“I love myself to the point that I want to spend everything I have on myself only,” Huong said. Her self-love is reflected in how she enjoys traveling and being a fashionista.
Luan agreed with his wife
“We decided not to have children, so that we can have time to serve the community and pursue our personal goals.”
Not up for the task?
Thu Quynh and Tuan Dung, 34, who live in Ninh Thuan and have been married for six years, said they decided not to have children because too much money, time, resources and knowledge are required for the “task.”
“We heard many say God will help us feed our children if we give birth and everything will be fine in the end. I don’t think so, and I believe that a child’s upbringing should be done properly [by parents] instead of relying on relatives and God,” Dung said.
Of the three couples discussed in this article, only Huong and Luan are supported by their family in the decision not to raise a family. The other two said they’ve been castigated and were called “ungrateful” to their parents.
“We were once asked ‘Why did you get married if you didn’t want to have children?’ To us, marriage is a promise to stay together until the end of our lives and not something we do just to have children afterwards,” Dung said.
Dr. Nguyen Thu Giang, Deputy Head of the Institute for Development and Community Health, sympathized with the hardships these couples have encountered, explaining that it’s never easily to publicly demonstrate a viewpoint not popular with the majority of society.
Dr. Giang gave two main reasons for this emergence of the childless marriage trend in Vietnam:
Firstly, the cost of living is increasing, and Millennials and Generation Z are struggling to maintain a high quality of life. Consequently, younger couples are unwilling to take on the financial burden of having kids.
Secondly, women in East Asian countries are growing weary of simply dedicating their lives to raising families. Many want to advance their academic and career paths. Having children often gets in the way of these goals.
According to Giang: “the higher the educational level someone has, the less they want to give birth.” This observation aligns with data collected by the General Statistics Office in 2019, which showed that women with more skills and better financial savvy are less likely to have children.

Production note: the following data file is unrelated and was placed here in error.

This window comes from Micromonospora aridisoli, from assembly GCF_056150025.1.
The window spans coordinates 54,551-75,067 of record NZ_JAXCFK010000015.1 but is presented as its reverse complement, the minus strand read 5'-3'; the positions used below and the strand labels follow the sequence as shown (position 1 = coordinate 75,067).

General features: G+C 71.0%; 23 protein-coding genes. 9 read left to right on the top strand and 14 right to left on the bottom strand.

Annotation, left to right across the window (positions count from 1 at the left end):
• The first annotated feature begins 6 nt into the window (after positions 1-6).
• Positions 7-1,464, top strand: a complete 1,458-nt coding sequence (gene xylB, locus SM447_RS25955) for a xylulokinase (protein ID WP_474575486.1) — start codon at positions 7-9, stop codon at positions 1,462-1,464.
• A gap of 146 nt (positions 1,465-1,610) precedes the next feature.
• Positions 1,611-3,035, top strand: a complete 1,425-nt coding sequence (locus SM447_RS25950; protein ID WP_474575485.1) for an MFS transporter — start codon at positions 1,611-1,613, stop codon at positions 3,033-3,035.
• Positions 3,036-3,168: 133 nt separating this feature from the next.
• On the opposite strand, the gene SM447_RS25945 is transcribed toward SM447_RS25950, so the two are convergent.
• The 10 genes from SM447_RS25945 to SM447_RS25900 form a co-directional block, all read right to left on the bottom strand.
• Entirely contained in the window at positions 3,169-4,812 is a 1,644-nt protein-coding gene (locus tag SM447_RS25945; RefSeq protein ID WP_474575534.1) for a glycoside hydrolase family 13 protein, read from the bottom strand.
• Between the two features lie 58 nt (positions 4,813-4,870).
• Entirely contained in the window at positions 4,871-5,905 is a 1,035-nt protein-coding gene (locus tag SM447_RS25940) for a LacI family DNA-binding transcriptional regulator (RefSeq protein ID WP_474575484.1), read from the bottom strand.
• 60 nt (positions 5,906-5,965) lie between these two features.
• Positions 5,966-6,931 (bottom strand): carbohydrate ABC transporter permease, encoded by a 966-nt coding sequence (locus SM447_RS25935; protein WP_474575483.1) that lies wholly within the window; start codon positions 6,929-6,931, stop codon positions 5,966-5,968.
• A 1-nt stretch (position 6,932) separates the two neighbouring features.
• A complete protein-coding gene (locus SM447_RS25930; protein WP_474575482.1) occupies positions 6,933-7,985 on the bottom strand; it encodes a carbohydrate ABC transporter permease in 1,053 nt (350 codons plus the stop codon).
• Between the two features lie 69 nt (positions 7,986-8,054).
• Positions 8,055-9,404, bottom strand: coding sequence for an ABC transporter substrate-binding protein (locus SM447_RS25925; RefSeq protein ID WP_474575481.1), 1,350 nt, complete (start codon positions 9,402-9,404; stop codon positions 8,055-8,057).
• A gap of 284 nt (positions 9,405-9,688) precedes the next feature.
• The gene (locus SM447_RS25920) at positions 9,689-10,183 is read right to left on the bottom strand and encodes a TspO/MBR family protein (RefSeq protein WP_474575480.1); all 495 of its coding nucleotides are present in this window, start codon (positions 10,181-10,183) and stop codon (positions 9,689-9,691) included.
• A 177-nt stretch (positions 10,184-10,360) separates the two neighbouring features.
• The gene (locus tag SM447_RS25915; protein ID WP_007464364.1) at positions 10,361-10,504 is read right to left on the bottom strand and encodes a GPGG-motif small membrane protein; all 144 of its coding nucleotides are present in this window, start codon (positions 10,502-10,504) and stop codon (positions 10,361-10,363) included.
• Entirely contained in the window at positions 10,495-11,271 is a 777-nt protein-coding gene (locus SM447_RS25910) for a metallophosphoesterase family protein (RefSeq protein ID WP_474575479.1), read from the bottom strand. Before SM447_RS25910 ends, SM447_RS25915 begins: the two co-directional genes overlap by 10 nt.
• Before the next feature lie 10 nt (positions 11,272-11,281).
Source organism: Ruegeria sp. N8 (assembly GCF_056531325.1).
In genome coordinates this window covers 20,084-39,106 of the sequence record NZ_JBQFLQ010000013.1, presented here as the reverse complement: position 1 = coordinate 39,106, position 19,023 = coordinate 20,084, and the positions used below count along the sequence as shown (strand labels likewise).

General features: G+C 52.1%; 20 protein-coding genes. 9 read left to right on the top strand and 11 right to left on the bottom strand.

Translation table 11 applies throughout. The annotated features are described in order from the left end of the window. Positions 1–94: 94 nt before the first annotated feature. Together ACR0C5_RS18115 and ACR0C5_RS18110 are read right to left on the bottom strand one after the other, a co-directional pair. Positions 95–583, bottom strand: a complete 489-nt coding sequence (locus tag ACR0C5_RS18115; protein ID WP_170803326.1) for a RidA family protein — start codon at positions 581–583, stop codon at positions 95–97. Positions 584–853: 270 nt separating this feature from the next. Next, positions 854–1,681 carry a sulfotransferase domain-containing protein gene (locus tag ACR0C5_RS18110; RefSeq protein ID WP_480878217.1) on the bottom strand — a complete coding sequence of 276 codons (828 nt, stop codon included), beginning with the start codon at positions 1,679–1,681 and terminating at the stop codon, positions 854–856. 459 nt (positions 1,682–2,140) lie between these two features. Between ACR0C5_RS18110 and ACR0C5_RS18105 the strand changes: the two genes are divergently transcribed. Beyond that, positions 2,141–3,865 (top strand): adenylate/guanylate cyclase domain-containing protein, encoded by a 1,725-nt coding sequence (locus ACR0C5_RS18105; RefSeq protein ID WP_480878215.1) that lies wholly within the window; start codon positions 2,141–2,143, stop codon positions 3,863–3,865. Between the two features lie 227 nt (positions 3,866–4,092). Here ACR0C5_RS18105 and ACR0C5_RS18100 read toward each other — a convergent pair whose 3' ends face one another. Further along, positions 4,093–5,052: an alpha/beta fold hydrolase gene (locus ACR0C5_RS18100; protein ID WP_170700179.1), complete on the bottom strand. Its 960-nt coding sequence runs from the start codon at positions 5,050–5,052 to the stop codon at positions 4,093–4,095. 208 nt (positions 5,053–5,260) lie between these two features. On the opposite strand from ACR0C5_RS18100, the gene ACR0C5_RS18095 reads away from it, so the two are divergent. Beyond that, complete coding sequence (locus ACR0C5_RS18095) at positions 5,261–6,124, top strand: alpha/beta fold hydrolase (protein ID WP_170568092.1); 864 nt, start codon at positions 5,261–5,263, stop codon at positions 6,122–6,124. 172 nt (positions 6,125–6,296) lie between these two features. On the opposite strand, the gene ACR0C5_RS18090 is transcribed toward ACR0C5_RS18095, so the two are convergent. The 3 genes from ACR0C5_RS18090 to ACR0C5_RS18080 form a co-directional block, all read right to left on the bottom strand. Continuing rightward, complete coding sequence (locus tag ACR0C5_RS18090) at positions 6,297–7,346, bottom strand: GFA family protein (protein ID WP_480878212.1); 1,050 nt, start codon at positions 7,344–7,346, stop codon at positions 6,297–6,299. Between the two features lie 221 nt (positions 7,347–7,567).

But Dr. Giang said there was also another side to this coin:
“Many negative consequences are easily seen. Families have fewer members, childfree couples experience loneliness in their old age, and the country’s demographic and social welfare system are harmed in the long term,” Giang said.
Quynh and Dung say they have contemplated all of these issues. Still, they decided that they are prioritizing establishing their careers and enjoying their lives over raising a family. They plan to go to a nursing home when they get older.
“Everyone has their own lives. We don’t want to live the way others want. As long as we are happy, everybody should be happy,” they said.
Huong and Luan agree that a childfree marriage allows them to pursue their passions and hobbies. When they were younger, they did business and donated their profits to charity organizations. Luan is now working as a company director, an independent businessman, and a social activist.
Huong is running a socially-conscious business organization that aims to help children in Ho Chi Minh City enjoy their childhood. “I want to be a role model for fellow women to enjoy and love themselves.”
All Ngan and her husband want is to have a peaceful life. Her parents have not brought up the subject of giving birth in a long time.